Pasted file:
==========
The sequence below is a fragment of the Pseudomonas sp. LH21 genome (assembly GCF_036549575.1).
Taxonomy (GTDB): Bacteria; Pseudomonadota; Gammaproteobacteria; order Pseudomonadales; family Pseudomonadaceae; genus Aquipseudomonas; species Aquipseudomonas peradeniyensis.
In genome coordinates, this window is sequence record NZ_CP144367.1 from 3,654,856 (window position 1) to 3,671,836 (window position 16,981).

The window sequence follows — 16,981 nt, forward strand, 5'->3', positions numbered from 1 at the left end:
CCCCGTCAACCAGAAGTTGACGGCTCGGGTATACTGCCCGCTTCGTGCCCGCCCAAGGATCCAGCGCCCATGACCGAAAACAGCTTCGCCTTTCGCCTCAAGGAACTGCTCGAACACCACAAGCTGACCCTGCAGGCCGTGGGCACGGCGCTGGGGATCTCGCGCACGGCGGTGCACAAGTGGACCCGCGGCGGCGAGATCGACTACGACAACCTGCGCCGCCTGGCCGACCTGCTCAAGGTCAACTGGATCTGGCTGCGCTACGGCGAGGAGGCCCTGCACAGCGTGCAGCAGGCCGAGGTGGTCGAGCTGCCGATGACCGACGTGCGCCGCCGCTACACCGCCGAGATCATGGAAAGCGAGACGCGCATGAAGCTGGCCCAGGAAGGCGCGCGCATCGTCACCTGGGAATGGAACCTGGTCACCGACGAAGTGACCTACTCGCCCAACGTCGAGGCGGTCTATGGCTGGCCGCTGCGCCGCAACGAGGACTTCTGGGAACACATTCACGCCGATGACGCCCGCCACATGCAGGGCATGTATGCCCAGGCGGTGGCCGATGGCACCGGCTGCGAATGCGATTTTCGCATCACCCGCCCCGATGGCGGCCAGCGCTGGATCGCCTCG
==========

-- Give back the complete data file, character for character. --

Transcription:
The sequence below is a fragment of the Pseudomonas sp. LH21 genome (assembly GCF_036549575.1).
Taxonomy (GTDB): Bacteria; Pseudomonadota; Gammaproteobacteria; order Pseudomonadales; family Pseudomonadaceae; genus Aquipseudomonas; species Aquipseudomonas peradeniyensis.
In genome coordinates, this window is sequence record NZ_CP144367.1 from 3,654,856 (window position 1) to 3,671,836 (window position 16,981).

The window sequence follows — 16,981 nt, forward strand, 5'->3', positions numbered from 1 at the left end:
CCCCGTCAACCAGAAGTTGACGGCTCGGGTATACTGCCCGCTTCGTGCCCGCCCAAGGATCCAGCGCCCATGACCGAAAACAGCTTCGCCTTTCGCCTCAAGGAACTGCTCGAACACCACAAGCTGACCCTGCAGGCCGTGGGCACGGCGCTGGGGATCTCGCGCACGGCGGTGCACAAGTGGACCCGCGGCGGCGAGATCGACTACGACAACCTGCGCCGCCTGGCCGACCTGCTCAAGGTCAACTGGATCTGGCTGCGCTACGGCGAGGAGGCCCTGCACAGCGTGCAGCAGGCCGAGGTGGTCGAGCTGCCGATGACCGACGTGCGCCGCCGCTACACCGCCGAGATCATGGAAAGCGAGACGCGCATGAAGCTGGCCCAGGAAGGCGCGCGCATCGTCACCTGGGAATGGAACCTGGTCACCGACGAAGTGACCTACTCGCCCAACGTCGAGGCGGTCTATGGCTGGCCGCTGCGCCGCAACGAGGACTTCTGGGAACACATTCACGCCGATGACGCCCGCCACATGCAGGGCATGTATGCCCAGGCGGTGGCCGATGGCACCGGCTGCGAATGCGATTTTCGCATCACCCGCCCCGATGGCGGCCAGCGCTGGATCGCCTCG